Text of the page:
Nov. 11, 2011 -- Just off the coast of the Spanish Canary Island of El Hierro, a new volcanic island is close to breaking the surface. After months of seismic activity and underwater eruptions that have caused repeated evacuations of the port city of La Restinga, a still unnamed volcanic cone is emerging from the seafloor.
The milky green and brown plume shown in this photo is likely a mix of volcanic gases and a blend of crushed pumice and seafloor rock.
For the second time in the last 30 days toxic fumes from the eruption forced the evacuation of 600 residents from port city of La Restinga on Nov. 5. The city remains at Red Alert, though the levels of carbon dioxide and hydrogen sulfide have since subsided. In the past week, 32 earthquakes related to the eruption have been strong enough for residents to feel; 80 residents were evacuated specifically due to landslide risk from the shaking.
"Spanish volcanologists are saying that some residents of the evacuated village are annoyed because they don’t feel in danger," wrote Spanish mainland resident Jorge Esteves in an e-mail to Discovery News. "But you know, eruptions are unforeseeable, and there is a Spanish proverb that says 'Más vale prevenir que curar'—It’s better to prevent that to cure."
Officials ordered ships and aircraft away from the island’s southern tip on Saturday amid reports that chunks of volcanic rock coughed up in the eruption had become airborne, according to the Associated Press. This chunk of erupted material collected offshore was displayed at the town of El Pinar, Hierro Island, Spain, on Oct. 21, 2011.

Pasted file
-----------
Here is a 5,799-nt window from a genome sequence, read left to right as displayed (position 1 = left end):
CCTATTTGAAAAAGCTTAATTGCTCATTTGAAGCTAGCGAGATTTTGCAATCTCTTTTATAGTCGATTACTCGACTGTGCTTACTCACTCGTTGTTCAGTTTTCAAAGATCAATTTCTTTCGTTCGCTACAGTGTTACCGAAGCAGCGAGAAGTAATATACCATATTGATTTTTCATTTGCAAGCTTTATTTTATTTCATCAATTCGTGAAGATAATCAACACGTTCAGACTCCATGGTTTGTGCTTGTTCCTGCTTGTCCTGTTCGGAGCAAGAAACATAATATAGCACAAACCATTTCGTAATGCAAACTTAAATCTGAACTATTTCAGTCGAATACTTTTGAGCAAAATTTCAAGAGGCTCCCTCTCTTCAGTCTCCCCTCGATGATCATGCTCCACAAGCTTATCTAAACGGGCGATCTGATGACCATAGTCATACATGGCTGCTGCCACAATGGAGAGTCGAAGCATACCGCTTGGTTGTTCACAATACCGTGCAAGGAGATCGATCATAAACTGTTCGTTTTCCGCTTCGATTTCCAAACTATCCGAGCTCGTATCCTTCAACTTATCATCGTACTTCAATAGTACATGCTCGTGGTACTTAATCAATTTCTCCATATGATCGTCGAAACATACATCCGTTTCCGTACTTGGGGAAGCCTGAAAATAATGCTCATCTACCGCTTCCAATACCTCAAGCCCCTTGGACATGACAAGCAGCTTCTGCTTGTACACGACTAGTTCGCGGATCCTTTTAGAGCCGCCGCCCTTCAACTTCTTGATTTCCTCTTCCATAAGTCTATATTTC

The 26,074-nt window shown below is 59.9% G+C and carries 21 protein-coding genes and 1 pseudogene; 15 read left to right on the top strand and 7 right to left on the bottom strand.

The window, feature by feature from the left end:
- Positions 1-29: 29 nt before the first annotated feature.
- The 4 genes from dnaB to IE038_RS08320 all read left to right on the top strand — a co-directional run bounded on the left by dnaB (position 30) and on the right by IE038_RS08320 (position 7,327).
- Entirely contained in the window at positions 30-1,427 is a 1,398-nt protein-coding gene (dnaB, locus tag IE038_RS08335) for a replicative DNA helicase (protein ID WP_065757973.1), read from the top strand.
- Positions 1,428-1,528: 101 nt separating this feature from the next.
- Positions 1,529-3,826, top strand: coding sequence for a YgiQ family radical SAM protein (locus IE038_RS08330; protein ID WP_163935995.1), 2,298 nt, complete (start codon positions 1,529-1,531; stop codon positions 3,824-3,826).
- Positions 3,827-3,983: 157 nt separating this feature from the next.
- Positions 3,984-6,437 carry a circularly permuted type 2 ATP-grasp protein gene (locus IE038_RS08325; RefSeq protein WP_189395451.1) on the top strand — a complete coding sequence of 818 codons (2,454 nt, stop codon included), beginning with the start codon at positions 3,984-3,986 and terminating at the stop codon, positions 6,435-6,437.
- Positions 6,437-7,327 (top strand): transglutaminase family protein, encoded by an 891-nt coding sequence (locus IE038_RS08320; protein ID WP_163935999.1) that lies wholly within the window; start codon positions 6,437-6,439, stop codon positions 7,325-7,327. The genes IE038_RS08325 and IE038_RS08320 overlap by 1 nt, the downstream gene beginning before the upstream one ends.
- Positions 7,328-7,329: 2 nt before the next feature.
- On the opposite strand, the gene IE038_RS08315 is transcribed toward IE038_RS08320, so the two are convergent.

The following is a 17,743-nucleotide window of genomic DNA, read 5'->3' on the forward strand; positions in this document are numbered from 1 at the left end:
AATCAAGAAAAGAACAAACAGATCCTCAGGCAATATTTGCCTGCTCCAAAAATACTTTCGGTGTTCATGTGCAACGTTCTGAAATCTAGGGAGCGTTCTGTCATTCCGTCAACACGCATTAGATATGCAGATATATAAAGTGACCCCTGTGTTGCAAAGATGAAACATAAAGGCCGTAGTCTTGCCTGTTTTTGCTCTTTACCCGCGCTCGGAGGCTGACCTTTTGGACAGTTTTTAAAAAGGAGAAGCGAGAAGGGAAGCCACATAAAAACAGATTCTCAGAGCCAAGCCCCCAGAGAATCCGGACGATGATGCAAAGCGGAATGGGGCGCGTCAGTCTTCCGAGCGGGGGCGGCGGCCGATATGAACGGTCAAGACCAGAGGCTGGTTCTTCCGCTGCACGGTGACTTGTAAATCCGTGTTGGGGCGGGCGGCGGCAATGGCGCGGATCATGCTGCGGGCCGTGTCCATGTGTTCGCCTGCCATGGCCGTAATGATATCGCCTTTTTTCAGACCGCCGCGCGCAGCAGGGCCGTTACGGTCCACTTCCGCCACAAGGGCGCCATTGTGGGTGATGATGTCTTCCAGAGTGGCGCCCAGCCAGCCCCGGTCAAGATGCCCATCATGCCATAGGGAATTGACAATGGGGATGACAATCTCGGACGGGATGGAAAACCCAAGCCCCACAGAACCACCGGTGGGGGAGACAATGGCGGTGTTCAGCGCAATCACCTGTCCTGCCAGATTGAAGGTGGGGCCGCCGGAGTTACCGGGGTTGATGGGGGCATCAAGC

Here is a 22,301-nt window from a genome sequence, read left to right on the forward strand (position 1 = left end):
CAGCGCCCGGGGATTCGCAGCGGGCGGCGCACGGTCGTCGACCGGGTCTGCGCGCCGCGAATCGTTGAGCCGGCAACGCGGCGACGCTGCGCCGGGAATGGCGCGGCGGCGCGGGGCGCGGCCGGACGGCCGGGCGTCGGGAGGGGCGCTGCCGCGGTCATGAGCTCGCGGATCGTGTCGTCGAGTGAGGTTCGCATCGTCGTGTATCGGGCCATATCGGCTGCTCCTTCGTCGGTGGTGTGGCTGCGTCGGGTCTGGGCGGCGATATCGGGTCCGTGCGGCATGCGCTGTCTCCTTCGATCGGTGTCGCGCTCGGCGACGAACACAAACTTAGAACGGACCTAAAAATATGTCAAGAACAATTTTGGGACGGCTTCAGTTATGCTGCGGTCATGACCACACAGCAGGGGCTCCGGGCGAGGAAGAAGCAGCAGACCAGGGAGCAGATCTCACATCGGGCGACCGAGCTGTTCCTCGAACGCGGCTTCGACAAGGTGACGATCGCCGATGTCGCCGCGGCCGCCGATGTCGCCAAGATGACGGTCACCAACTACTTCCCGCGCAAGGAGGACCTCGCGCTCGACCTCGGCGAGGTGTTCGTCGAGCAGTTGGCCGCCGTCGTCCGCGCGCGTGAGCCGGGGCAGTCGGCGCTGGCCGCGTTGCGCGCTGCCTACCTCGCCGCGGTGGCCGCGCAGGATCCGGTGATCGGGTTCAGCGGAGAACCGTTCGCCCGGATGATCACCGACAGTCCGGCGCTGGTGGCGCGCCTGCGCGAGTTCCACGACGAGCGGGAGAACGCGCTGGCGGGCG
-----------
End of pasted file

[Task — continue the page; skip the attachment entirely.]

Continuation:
The Instituto Geográfico Nacional reports that more than more than 11,000 tremors and earthquakes have been recorded near El Hierro since July 17. The underwater volcanic eruption began on Oct. 10 and was the first eruption in 40 years for the Canary Island chain of volcanoes. The last eruption was the Teneguía volcano in 1971 on the island of La Palma.
El Hierro is a volcanic island sitting above a tectonic hot spot in the Atlantic Ocean off of North Africa and Spain. The new volcanic cone erupting, since mid-October, is growing out of the sloping, underwater flank of the main island. The Advanced Land Imager (ALI) on NASA’s Earth Observing-1 (EO-1) satellite acquired this natural-color image a milky green plume of volcanic material in the waters surrounding El Hierro's southern tip on Nov. 2.
This topographic view of the seafloor show the new volcanic cone and lava plume that has emerged in a canyon off the coast of El Hierro.
Helicopters from the Canary Civil Guard are monitoring the eruption at the surface where a jacuzzi of boiling water can be seen.
This image shows the jacuzzi of warm water broiling over the underwater eruption. The following slide shows the thermal imaging of this same shot.
The ultimate danger to island inhabitants is still unclear. For now scientists’ best guess is that the eruption is happening 50 to 100 meters below the sea surface, and it is warming the waters by as much as 10 degrees Celsius, according to geologist and blogger Erik Klimetti.
Waters south of the island have been bubbling and fizzing for weeks, forming a submerged plume that stretches for tens of kilometers. In the past week, though, small explosions have breached ocean surface. This photo shows steaming bits of rock ejecting out of water.
But the spewed material is building toward the ocean surface with each passing day. If the eruption completes its transformation from submarine to Surtseyan, explosive columns of steam and ash will become the mainstay—and a new bit of island will be born. This image shows the jacuzzi of warm water churning off the coast as of Nov. 7.